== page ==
HARRISON, N.J. -- It was unnecessary, it was unfortunate, it was ugly.
But, Landon Donovan noted following the Galaxy's victory over the New York Red Bulls in a Major League Soccer playoff opener Sunday afternoon, it was hardly unexpected.
A scuffle broke out at the finish of L.A.'s 1-0 triumph, and you could have predicted this: Rafa Marquez was the center.
The Mexican midfielder, a supremely talented player with a propensity for on-field nastiness, greeted the final whistle by hurling the ball, sharply, at Donovan. Adam Cristman confronted Marquez, who tried to head-butt the Galaxy forward, Red Bulls defender Stephen Keel leaped in, and L.A. midfielder Juninho retaliated.
When it was done, referee Alex Prus issued postgame red cards to Marquez and Juninho, and the league could decide on further sanctions -- against Keel, most likely -- before Thursday's second leg in the home-and-home series at Home Depot Center.
“It's a disgrace,” said Donovan, who was standing at midfield, about 10 yards from Marquez, when Prus blew his whistle with a Josh Saunders goal kick in the air. Marquez caught the ball, and immediately flung it at the Galaxy captain, nailing him in the lower leg.
“We're here to play soccer,” Donovan said, “and when things like that are instigated by players on their team, it's real disgraceful.”
Marquez has a mostly one-sided history with Donovan -- and with the U.S. national team. His brutal foul against Cobi Jones in the 2002 World Cup round of 16 remains a sore point with Yanks, and when there's opportunity to deliver a cheap shot, especially away from the ball, he too often steps up.
Asked about this, Donovan was succinct: “I don't think anybody's surprised by what happened.”
What Marquez thinks about this is anybody's guess. He hasn't spoken to the media since his public comments last month criticizing Red Bulls defender were punished by a team suspension.
Keel, who was knocked to the ground by Juninho, blamed it all on playoff intensity.
“Tensions were high. You can see it's a playoff game ...,” he said. “At the end, there is a little scuffle, nothing major. I think someone comes in to break it up and everything. I just got knocked in the mouth a little bit. Nothing major. For me, it's not a big deal.”
For Juninho, it is. The Brazilian midfielder, an important cog in the Galaxy attack, will miss Thursday's game, as will Marquez. He received some slaps on the back from teammates in the locker room and on the flight home Sunday night.
“It's kind of silly,” L.A. defender Omar Gonzalez said. “You never want that to happen. Rafa tried to throw a head-butt, and Juni was just protecting our player.”
Said Donovan: “Adam [stuck] up for his teammate. Marquez tried to head-butt him, Keel came in ... they told me Juni reacted and went after those two. It's unfortunate. The guy who reacts always gets in trouble. But I'm glad my teammates stuck up for me.”
Keel flopped to the ground when Juninho made contact, and Marquez, too, went down as Cristman shoved back. Then both teams leaped into the scrum and some Red Bulls gave chase to Juninho, who was shepherded away from the mess by Sean Franklin, assistant coach Dave Sarachan and Saunders.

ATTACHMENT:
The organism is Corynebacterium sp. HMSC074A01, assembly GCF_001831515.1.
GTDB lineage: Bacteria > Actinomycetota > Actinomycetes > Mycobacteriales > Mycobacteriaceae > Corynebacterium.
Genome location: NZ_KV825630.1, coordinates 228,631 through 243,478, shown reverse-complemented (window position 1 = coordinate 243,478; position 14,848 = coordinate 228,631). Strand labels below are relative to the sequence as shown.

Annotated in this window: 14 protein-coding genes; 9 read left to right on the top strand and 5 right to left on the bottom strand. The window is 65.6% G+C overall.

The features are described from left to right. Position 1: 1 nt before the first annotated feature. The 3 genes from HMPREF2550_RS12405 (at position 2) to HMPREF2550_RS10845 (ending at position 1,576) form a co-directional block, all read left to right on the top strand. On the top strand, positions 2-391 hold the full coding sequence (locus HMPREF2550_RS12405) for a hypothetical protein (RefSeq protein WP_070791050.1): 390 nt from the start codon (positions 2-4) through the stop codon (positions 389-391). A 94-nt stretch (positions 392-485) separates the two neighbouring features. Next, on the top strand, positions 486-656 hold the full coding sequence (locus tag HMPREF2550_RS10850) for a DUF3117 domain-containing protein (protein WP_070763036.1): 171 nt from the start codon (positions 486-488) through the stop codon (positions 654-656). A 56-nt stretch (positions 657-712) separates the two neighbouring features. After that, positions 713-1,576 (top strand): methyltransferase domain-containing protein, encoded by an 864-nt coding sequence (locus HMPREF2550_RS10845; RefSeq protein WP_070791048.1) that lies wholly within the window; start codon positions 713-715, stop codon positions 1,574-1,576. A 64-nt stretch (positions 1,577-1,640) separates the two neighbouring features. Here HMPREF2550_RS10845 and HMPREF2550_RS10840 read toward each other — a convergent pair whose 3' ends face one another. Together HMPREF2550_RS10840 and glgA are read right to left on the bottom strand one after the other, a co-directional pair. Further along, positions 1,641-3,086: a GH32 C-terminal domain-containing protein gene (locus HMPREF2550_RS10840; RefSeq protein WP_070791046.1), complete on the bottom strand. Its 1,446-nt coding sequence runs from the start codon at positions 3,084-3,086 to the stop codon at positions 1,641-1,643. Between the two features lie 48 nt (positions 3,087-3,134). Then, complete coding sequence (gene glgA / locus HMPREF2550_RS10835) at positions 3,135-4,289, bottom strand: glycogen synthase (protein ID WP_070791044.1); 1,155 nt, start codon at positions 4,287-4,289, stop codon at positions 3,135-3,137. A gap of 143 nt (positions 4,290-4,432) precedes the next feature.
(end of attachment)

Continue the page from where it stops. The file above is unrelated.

That was pretty much it, aside from some harsh words and, naturally, complaints and pleas to Prus.
It could be the end for the Red Bulls, who must overcome a deficit against a Galaxy team that hasn't lost at home this season. If Keel joins Marquez on the sidelines, the Red Bulls will be in crisis mode at the back.
Keel's addition to the lineup, with Marquez moving from center back to his favored position in midfielder, was a key move in New York's end-of-season run, and his presence seemed to lift Tim Ream out of a ghastly sophomore slump.
Marquez, one of the Red Bulls' Designated Players, is a most influential player -- he changed Sunday's game at the start of the second half, sending two balls over the top to jump-start New York's attack.
“It’s going to be a difficult task playing without Rafa,” said Red Bulls captain Thierry Henry. “Even if Rafa was with us, it would have been difficult to play against L.A. at their place. ... What we need to do is regroup and try and concentrate on the game. It’s going to be difficult playing without Rafa, but we’re going to have to do it.”
Donovan says there was an edginess to the game as it played out -- and that such an incident defines what the Red Bulls represent.
“There were a few plays where they took some cheap shots at us,” he said. “In all my years in this league, I've not played against a cheaper team, and they've been doing that all year. We saw it a few weeks ago, with Henry kneeing [Sporting Kansas City's Roger Espinoza] in the back [and receiving a red card]. We've seen that all year. ...
“There's been instances all year that things have happened with them. I think it's part of their makeup.”
One last shot from Donovan: “At the end, the cream rose to the top, and the better team won.”